Employees and their families are increasingly responsible for their own financial security. At the same time, financial markets have become more complex, offering products that can be difficult to understand. Are Americans equipped to handle this new financial landscape?
Difficulty covering basic expenses and costly economic practices put many college-educated Hispanics in a fragile financial state.
This paper undertakes an assessment of a rapidly growing body of economic research on financial literacy.
Women contribute more to the US economy than ever before. Women now outpace men at every level of educational attainment and currently make up 47 percent of the workforce according to the U.S. Department of Labor (2012). As working women’s earning power increases, so does their responsibility to make critical financial decisions for themselves and their household.
This study has used new data from the NFCS to analyze salient issues related to college-educated Millennials’ financial capability, practices and status, and in the process identify key financial challenges they face. The study examines perceived versus demonstrated readiness to manage personal finances and builds an innovative and comprehensive financial profile of college-educated members of Gen Y.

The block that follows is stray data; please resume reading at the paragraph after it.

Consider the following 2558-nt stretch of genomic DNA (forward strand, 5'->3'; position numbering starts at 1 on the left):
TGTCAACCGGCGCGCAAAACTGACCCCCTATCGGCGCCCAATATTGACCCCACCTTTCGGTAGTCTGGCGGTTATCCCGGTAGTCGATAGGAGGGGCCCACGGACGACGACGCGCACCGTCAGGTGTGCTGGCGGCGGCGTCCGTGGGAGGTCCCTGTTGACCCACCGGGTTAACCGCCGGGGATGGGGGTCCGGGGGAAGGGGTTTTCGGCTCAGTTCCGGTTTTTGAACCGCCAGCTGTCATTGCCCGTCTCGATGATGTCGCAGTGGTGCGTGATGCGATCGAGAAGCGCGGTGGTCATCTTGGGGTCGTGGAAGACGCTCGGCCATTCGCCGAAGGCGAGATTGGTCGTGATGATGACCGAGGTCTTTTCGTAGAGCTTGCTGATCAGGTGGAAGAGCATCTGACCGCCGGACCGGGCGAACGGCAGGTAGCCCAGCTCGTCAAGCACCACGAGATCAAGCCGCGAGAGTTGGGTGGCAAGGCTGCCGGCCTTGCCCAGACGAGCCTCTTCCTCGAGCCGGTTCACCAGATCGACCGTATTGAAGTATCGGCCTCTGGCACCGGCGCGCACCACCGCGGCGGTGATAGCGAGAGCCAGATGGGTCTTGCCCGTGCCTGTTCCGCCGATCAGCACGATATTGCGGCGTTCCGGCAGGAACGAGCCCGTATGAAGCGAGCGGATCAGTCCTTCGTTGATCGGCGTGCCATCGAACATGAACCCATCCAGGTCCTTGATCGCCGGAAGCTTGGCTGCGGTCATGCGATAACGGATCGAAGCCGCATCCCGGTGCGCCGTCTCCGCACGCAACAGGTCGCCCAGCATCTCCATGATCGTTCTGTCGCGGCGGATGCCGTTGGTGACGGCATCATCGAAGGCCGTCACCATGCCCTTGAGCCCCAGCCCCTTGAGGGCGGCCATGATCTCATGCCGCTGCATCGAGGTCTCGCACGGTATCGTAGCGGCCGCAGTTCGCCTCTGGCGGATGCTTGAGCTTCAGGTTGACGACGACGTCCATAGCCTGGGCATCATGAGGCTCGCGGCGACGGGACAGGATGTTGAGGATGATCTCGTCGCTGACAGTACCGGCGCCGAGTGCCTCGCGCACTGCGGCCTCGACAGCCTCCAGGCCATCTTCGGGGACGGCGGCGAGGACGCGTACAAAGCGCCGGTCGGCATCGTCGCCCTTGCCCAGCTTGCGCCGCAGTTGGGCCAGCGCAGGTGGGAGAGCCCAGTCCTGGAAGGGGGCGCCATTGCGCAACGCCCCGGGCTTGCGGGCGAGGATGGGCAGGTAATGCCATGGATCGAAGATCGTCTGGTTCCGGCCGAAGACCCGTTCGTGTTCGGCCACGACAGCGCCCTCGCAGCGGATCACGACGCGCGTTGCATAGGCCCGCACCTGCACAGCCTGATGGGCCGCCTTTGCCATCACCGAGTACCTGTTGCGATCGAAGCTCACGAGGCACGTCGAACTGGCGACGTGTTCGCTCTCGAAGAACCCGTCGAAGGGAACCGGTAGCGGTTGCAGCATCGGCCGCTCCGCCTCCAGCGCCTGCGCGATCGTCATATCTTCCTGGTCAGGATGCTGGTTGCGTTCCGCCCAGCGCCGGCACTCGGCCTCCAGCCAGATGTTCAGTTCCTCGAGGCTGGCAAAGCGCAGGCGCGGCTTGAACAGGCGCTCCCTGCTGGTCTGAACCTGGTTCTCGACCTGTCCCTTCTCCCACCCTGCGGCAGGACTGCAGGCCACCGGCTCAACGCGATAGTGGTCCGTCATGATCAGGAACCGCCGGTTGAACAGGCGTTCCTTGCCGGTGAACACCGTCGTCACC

On September 20, 2013, the TIAA-CREF Institute convened an expert symposium to examine Gen Y financial engagement. Generation Y is the largest generation in U.S. history. Financial decisionmaking by Gen Y and the state of their personal finances have significant implications for the individuals themselves and for the U.S. economy overall. It’s therefore important to understand Gen Y’s personal finances This can then help identify strategies to better engage Gen Y in managing their personal finances to ensure financial well-being.
New analysis reveals a stronger and larger effect of financial literacy on wealth than previously estimated. Prior studies have associated financial literacy and schooling with positive financial outcomes, but typically do not account for unobserved factors that might shape financial literacy and schooling, as well as wealth outcomes. The estimates presented here indicate that financial literacy is at least as important as schooling, if not more so, in affecting household wealth and pension contributions.
The findings discussed here suggest that people with lower levels of education, income, and financial literacy rely far more heavily on employers, coworkers, and friends, than they do on cost fundamentals, when choosing pension funds. These same types of individuals are also more responsive to the framing of fee information when identifying the relative attractiveness of pension fund managers. Moreover, the impact of viewing information in terms of gains as opposed to losses is sizable.